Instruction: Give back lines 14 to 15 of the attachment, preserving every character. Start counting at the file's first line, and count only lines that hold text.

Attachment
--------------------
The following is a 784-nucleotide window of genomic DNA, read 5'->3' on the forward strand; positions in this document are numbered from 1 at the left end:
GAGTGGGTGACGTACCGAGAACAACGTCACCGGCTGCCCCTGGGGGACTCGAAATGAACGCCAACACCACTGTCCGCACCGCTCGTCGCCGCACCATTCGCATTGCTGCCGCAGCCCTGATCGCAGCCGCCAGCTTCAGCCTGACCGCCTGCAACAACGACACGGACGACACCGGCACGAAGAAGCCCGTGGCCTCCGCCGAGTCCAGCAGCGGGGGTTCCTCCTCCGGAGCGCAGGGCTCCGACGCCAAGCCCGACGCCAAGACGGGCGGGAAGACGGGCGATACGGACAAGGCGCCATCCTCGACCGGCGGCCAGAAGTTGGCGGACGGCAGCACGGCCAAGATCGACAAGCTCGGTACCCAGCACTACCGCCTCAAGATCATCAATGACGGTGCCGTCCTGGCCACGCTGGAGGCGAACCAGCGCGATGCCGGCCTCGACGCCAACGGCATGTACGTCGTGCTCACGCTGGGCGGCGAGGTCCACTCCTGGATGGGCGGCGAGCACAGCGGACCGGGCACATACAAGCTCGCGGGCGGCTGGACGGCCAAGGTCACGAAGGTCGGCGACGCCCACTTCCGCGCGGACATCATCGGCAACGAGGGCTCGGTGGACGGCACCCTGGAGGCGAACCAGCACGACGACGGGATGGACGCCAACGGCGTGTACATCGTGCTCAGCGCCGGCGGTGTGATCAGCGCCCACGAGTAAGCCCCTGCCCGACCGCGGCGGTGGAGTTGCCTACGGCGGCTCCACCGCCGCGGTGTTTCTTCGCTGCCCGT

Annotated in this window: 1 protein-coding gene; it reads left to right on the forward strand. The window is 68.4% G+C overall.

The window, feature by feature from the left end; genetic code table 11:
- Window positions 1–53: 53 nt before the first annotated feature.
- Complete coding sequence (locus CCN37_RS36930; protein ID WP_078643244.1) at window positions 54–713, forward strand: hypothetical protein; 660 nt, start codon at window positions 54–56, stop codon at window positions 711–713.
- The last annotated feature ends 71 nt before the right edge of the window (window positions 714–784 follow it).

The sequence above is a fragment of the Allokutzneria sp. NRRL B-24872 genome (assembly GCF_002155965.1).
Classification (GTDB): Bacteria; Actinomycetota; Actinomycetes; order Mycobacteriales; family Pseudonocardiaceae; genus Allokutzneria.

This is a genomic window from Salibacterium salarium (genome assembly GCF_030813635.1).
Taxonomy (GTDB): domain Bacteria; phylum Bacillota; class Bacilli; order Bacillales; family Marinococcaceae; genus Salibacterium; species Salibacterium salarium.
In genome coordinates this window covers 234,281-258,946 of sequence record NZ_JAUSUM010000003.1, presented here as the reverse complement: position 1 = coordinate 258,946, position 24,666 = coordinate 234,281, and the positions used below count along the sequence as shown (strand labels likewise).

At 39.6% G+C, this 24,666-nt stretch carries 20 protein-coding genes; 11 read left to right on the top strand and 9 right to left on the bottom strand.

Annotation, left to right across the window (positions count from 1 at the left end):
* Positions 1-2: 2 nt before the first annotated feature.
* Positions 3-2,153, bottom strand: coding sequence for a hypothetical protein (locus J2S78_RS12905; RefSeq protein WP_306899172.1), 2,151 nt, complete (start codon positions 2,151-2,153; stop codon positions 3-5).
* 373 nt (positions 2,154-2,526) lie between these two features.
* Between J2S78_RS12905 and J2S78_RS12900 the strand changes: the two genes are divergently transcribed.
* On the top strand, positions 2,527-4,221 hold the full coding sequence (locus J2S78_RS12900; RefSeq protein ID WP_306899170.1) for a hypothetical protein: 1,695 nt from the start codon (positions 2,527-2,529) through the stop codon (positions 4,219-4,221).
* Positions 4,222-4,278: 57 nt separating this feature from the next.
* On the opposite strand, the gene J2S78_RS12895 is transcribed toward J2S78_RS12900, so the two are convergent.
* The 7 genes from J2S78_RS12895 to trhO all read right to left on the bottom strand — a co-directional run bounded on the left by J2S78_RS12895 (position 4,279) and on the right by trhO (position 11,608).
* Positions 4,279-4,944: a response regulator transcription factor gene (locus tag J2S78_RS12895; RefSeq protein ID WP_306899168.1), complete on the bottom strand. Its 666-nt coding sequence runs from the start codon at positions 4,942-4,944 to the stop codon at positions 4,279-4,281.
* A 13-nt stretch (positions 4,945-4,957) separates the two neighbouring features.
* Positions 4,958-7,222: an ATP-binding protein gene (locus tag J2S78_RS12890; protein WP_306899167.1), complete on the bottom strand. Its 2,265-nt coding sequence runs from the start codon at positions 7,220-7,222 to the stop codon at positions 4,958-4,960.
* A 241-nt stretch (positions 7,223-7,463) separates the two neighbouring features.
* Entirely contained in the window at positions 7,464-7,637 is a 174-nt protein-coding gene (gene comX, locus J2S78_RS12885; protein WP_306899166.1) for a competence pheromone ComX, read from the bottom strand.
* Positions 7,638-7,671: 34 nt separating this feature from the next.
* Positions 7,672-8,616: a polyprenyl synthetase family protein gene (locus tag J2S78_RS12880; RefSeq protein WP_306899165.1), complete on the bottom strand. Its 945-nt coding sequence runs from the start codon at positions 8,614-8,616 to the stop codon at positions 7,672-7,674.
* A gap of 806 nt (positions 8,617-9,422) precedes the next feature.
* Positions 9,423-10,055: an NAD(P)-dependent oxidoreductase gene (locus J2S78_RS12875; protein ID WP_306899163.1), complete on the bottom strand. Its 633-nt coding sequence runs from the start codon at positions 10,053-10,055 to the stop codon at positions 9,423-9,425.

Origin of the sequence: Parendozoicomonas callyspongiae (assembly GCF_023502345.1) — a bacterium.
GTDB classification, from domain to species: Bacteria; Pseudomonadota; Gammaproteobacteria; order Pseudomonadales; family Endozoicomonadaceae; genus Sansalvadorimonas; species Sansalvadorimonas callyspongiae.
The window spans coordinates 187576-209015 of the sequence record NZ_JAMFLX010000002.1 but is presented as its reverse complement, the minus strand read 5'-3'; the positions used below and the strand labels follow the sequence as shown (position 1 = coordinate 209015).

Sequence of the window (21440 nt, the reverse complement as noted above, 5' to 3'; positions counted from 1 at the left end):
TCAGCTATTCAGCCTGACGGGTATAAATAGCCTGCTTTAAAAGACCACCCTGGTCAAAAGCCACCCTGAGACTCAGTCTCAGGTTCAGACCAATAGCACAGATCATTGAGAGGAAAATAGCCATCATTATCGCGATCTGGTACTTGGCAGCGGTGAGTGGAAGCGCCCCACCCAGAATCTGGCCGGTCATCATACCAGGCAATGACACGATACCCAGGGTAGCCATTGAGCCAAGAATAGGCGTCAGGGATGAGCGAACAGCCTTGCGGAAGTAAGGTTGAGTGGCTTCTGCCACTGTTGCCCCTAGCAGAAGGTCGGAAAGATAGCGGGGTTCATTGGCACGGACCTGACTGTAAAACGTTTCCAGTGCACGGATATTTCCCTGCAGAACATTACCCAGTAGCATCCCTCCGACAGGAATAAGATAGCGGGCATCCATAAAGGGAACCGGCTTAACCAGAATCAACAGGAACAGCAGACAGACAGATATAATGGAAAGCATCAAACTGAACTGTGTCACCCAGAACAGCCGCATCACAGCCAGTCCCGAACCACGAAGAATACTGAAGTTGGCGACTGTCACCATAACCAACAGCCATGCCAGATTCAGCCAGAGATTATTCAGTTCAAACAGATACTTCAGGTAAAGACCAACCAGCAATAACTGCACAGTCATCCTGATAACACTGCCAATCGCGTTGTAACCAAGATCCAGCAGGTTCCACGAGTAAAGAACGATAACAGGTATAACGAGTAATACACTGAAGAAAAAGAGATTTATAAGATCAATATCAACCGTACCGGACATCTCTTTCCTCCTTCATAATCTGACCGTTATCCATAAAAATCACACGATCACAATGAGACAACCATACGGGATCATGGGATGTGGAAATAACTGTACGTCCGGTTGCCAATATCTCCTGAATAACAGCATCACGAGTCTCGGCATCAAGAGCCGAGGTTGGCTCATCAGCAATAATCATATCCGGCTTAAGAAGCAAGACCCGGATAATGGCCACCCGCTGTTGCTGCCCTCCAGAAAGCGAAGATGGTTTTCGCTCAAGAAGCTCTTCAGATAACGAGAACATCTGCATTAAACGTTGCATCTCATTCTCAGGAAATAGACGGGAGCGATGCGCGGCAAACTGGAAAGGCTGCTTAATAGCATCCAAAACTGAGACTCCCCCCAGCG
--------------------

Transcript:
Annotation, left to right across the window (positions count from 1 at the left end):
* Positions 1-2: 2 nt before the first annotated feature.